Jeff Silverman interviews John Updike for the Wall Street Journal's weekend edition. A few highlights:
WSJ: But you do have that big-headed driver.
MR. UPDIKE: Occasionally, a sweet hit will go farther than my drives usually do. I just don't have enough of them. We all like technology when we can use it, but the best club in the world and the farthest flying ball in the world aren't going to straighten out your drives for you.
WSJ: Do you think that far-flying ball goes too far?
MR. UPDIKE: Not when I hit it. It can never go too far for me. I would think if you're going to make an adjustment in the game the ball is much easier to tinker with than the clubs. I don't think it should go any farther than it does now. And already, the fact that the pros miss so many fairways indicates to me that the ball may just be flying too far.
WSJ: Technology and its costs -- both in dollars and cents and how it's made some of the classic courses obsolete -- are aspects of the game that many complain about. What irks you?
MR. UPDIKE: There's a certain agony in waiting. It takes the best part of the day to play a round.
WSJ: You've written quite movingly about golf in its simplest form vs. the flower beds, cart paths, breaches of etiquette and excessive costs. Is it getting worse?WSJ: Where have you liked playing over there?
MR. UPDIKE: I don't see it shrinking. When you do go to Scotland or Ireland and play on the unnamed, unknown courses, you realize what a simple and charming dip this is into the countryside. It's too bad that American courses trend the other way, becoming more manicured, ergo more expensive, more fuss about getting into the clubs, more and more a rich man's sport, where in Scotland and Ireland it began as a poor man's sport.
MR. UPDIKE: I went up to Dornoch, and that's really worth it because there you really see a majestic, natural course up there in the twilight zone. I played St. Andrews once in the twilight serendipitously. My wife was with me. I rented clubs and she walked around with me and we joined up with a twosome, father and son, and had a lovely round that ended in the gloaming. That was a great lyrical experience. They're all kind of fun and shaggy and no fuss, and I like that kind of golf.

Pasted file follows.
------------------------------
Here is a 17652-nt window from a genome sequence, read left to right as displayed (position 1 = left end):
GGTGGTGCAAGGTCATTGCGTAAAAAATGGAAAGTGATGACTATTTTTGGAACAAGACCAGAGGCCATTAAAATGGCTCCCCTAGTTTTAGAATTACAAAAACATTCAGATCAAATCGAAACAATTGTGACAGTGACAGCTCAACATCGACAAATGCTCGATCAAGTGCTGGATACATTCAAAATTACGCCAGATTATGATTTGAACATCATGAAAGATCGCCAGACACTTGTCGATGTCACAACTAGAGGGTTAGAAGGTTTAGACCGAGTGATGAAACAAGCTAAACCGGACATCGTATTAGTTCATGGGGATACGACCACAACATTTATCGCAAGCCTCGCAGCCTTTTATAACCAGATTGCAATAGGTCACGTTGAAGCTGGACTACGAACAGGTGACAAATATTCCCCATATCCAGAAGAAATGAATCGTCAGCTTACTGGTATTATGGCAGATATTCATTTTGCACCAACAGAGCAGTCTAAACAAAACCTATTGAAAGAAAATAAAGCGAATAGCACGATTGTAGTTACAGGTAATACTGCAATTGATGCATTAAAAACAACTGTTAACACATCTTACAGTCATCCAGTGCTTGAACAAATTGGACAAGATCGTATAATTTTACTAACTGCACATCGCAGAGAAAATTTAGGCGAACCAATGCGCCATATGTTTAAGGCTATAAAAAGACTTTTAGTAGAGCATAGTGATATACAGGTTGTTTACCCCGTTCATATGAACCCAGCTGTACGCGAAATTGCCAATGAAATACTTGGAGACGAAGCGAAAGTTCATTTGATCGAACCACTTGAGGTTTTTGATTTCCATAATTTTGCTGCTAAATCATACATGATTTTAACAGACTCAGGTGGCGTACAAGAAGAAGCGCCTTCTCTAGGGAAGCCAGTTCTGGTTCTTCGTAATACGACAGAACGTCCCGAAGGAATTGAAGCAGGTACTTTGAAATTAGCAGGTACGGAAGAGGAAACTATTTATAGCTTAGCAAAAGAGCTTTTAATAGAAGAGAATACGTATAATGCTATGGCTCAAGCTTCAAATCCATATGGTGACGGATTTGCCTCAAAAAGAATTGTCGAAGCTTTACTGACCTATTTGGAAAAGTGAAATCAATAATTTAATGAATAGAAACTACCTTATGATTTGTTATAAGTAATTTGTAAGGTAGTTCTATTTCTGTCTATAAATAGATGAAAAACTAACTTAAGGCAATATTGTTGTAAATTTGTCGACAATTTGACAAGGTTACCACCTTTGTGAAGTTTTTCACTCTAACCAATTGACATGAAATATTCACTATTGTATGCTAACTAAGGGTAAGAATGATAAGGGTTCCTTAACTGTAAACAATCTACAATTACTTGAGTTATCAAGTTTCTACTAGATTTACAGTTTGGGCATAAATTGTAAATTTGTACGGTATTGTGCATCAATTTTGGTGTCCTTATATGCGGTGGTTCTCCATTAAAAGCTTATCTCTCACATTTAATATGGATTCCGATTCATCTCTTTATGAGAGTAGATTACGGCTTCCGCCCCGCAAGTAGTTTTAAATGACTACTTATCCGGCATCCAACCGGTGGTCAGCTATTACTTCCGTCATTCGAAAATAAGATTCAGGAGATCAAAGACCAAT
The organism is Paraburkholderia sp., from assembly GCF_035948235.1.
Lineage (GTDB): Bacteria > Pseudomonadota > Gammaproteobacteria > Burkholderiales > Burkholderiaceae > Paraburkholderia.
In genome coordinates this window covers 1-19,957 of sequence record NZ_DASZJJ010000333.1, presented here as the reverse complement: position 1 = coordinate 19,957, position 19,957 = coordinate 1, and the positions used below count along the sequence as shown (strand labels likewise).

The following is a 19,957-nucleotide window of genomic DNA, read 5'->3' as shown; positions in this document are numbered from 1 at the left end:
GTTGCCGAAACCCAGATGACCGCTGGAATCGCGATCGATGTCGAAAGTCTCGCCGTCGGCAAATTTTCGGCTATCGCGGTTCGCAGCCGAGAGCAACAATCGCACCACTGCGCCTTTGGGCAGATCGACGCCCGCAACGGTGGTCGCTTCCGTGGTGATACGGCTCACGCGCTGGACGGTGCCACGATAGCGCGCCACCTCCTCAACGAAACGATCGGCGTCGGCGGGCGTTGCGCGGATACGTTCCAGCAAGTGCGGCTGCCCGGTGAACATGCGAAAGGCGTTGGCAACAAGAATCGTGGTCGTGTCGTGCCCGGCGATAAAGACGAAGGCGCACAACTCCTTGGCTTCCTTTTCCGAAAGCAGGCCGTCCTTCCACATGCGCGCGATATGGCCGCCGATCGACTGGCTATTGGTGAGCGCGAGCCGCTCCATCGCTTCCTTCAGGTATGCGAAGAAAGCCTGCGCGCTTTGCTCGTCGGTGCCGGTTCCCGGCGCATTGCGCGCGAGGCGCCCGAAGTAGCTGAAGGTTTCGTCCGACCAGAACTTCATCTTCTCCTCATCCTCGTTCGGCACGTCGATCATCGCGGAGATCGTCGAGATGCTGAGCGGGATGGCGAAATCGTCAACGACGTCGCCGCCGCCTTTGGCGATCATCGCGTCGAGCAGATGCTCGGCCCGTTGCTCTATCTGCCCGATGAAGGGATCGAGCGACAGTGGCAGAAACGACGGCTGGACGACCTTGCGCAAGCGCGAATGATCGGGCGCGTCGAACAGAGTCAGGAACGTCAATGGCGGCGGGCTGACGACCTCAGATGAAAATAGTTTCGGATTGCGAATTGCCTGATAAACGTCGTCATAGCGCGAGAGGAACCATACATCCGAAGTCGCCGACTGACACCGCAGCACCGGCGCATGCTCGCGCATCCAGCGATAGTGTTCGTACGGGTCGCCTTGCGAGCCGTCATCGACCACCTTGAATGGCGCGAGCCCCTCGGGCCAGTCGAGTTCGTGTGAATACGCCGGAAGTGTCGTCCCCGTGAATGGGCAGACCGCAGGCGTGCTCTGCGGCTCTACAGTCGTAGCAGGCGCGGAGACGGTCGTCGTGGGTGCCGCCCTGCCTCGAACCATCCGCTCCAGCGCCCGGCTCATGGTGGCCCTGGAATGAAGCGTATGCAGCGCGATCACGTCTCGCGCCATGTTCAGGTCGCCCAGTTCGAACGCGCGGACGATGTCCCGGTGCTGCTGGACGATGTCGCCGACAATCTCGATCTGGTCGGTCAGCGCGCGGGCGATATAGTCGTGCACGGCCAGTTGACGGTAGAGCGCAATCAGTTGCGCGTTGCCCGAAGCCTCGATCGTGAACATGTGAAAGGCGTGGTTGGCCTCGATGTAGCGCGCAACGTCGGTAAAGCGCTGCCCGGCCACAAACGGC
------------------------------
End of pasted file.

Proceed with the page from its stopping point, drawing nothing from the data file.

WSJ: You witnessed the 1999 Ryder Cup at the Country Club in Brookline as a marshal. Another cup is coming up. You've observed that the event gets our blood boiling. Is that good for the game?
MR. UPDIKE: You hate to see the partisanship become so extreme that the crowds heckle the golfers. The game is meant to be a gentleman's game in which you call rule infractions on yourself, and you shake hands before and after, never show hostility, and I think in the Ryder Cup there's the danger of all those manners being suspended. The Ryder Cup I was at was the one where Justin Leonard sank an amazingly long putt and suddenly we went from being losers to being winners and they mobbed him and trampled all over the green [before the match was completed]. That left a bad after-feeling.
WSJ: Do you read much about golf?
MR. UPDIKE: I follow the newspaper accounts. I don't read everything written about the game because it detracts from my writing, but my first acquaintance with golf was through writing -- in murder mysteries. English murder mysteries often have a golf course with a corpse on it.
WSJ: Why is golf such a writer's game?
MR. UPDIKE: It's contemplative. You kind of think your way out of corners. Often you find yourself both in plotting and in golf in an awkward situation of your own making and you try to get out of it. And I think both writing and golfing involve a patient temperament that can be content with slow progress. And you can play golf very happily and hardly talk to anybody for four hours. All those things are appealing to a writer.
WSJ: What do you see as the cornerstones of the golf library?
MR. UPDIKE: I would put certainly one or two of P.G. Wodehouse's golf tales. They're so funny and yet so vivid and you really come to understand golf. And Bernard Darwin's accounts of the British courses and British tournaments. A book that I learned from was Tommy Armour's "How to Play Your Best Golf All the Time," which I find more helpful than Hogan's.
WSJ: If you could fix one thing about the game what would it be?
MR. UPDIKE: You can't really do much about attitude except maybe try to emphasize the basic principles of golf etiquette. Beyond that, it would be nice if you could disconnect golf and money. You lose something when it becomes a privileged sport. It was nice when everybody was out there swinging away with their lessonless, self-taught swings.